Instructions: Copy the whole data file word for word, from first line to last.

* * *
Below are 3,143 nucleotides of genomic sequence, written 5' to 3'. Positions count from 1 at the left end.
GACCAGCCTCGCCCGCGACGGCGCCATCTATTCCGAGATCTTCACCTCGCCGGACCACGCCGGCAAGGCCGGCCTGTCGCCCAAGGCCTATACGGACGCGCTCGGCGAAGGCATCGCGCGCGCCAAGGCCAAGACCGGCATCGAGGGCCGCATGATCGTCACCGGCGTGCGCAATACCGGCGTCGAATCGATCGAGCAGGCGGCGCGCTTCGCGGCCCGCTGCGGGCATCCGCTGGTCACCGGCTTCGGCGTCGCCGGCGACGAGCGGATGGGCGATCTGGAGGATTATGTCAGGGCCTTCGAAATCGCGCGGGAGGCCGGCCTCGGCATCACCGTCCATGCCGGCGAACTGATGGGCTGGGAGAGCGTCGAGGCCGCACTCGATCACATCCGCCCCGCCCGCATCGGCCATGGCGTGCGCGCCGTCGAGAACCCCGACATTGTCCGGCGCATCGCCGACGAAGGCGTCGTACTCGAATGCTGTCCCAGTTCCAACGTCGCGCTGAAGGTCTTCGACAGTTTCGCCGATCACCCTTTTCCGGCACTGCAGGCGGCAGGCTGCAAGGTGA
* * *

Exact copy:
Below are 3,143 nucleotides of genomic sequence, written 5' to 3'. Positions count from 1 at the left end.
GACCAGCCTCGCCCGCGACGGCGCCATCTATTCCGAGATCTTCACCTCGCCGGACCACGCCGGCAAGGCCGGCCTGTCGCCCAAGGCCTATACGGACGCGCTCGGCGAAGGCATCGCGCGCGCCAAGGCCAAGACCGGCATCGAGGGCCGCATGATCGTCACCGGCGTGCGCAATACCGGCGTCGAATCGATCGAGCAGGCGGCGCGCTTCGCGGCCCGCTGCGGGCATCCGCTGGTCACCGGCTTCGGCGTCGCCGGCGACGAGCGGATGGGCGATCTGGAGGATTATGTCAGGGCCTTCGAAATCGCGCGGGAGGCCGGCCTCGGCATCACCGTCCATGCCGGCGAACTGATGGGCTGGGAGAGCGTCGAGGCCGCACTCGATCACATCCGCCCCGCCCGCATCGGCCATGGCGTGCGCGCCGTCGAGAACCCCGACATTGTCCGGCGCATCGCCGACGAAGGCGTCGTACTCGAATGCTGTCCCAGTTCCAACGTCGCGCTGAAGGTCTTCGACAGTTTCGCCGATCACCCTTTTCCGGCACTGCAGGCGGCAGGCTGCAAGGTGA